Key Supreme Court Cases and the Fourteenth Amendment

Extending the Bill of Rights to the States Through the Fourteenth Amendment

At the end of the Civil War, there was a concern that states could continue to deny rights to former slaves because the Bill of Rights only applied to the federal government. The fourteenth amendment was passed in an attempt to ensure these rights would apply to the states. However, the Supreme Court ruled in the Slaughterhouse Cases (1875) that the provisions of the amendment did not automatically apply to the states. Over the years, the Supreme Court has ruled that individual provisions of the Bill of Rights must be maintained by the states. Following is a sampling of some of the major court cases which helped shape the interpretation of the fourteenth amendment. 

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Gitlow v. New York - Freedom of Speech

Benjamin Gitlow, Gitlow v. New York
Benjamin Gitlow, anarchist in the court case, Gitlow v. New York. Library of Congress

Gitlow v. New York was decided in 1925. Benjamin Gitlow was a socialist who published a pamphlet advocating strikes and and class action. The law in New York stated that he could be punished for advocating the overthrow of the government. However, Gitlow argued that his speech did not result in any adverse actions so he should be protected by the First Amendment. The Supreme Court ruled that, in fact, free speech is protected at the state level due to the due process clause of the amendment. Nonetheless, speech may be prohibited if it meets the "dangerous tendency" test creating a clear and present danger of violent action.

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Near v. Minnesota - Freedom of the Press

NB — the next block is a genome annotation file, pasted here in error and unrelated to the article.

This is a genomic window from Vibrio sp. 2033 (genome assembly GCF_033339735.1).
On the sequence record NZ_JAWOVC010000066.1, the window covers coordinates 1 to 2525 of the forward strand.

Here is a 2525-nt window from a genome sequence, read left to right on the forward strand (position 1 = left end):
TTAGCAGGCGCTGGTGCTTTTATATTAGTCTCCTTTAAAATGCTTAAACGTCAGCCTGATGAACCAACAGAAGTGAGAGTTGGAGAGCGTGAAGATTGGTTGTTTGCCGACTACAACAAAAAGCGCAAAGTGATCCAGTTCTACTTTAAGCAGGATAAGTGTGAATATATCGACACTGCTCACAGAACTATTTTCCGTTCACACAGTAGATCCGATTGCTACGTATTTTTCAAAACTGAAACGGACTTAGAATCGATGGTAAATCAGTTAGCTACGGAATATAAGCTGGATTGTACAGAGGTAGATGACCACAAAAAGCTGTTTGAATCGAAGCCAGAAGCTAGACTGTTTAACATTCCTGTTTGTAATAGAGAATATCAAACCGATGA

In 1931, the Supreme Court ruled in Near v. Minnesota that prior restraint of the press was not allowed under the First Amendment even at the state level. Jay Near had published a paper which implicated local politicians with gangsters. He was ordered by Minnesota not to continue to publish his paper since it was seen as "malicious, scandalous and defamatory" according to a state statute. The Court said that that only in rare cases could the government censor a publication in advance.

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Cantwell v. Connecticut - Free Exercise of Religion

In 1940, Jesse Cantwell and his son were Jehovah's Witnesses who were charged with requiring a permit for solicitation and inciting a breach of the peace when their anti-Roman Catholic message resulted in angry reactions from bystanders. The Supreme Court ruled that their speech was protected under the First Amendment rights. Further, the requirements for solicitation permits as written by the local Connecticut statute violated their right to the free exercise of religion.

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Robinson v. California - Cruel and Unusual Punishment

Lawrence Robinson was arrested under a California statute that made being addicted to a narcotic a crime. The punishment was a minimum of ninety days in jail. He claimed that this was cruel and unusual punishment. On June 25, 1962, the Supreme Court ruled 6-2 in his favor stating that laws that imprisoned individuals for the status of their addiction which they likened to a illness was in in fact cruel and unusual punishment.
The Supreme Court decided in Gideon v. Wainwright (1963) that Clarence Earl Gideon was wrongly denied the right to a court-appointed defense counsel. Gideon had been arrested and tried for stealing from a local pool hall in Florida. He asked for counsel but was denied this in the court. According to previous Supreme Court cases, the state was only reqwuired to provide counsel to individuals who were arrested for capital offenses. Gideon was then found guilty and sent to prison. He studied law in prison and submitted his own handwritten Writ of Certiorari to the Supreme Court. They found in his favor and when he was retried with benefit of counsel, he won his freedom. More »
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Kelly, Martin. "Key Supreme Court Cases and the Fourteenth Amendment." ThoughtCo, Oct. 29, 2015, Kelly, Martin. (2015, October 29). Key Supreme Court Cases and the Fourteenth Amendment. Retrieved from Kelly, Martin. "Key Supreme Court Cases and the Fourteenth Amendment." ThoughtCo. (accessed November 21, 2017).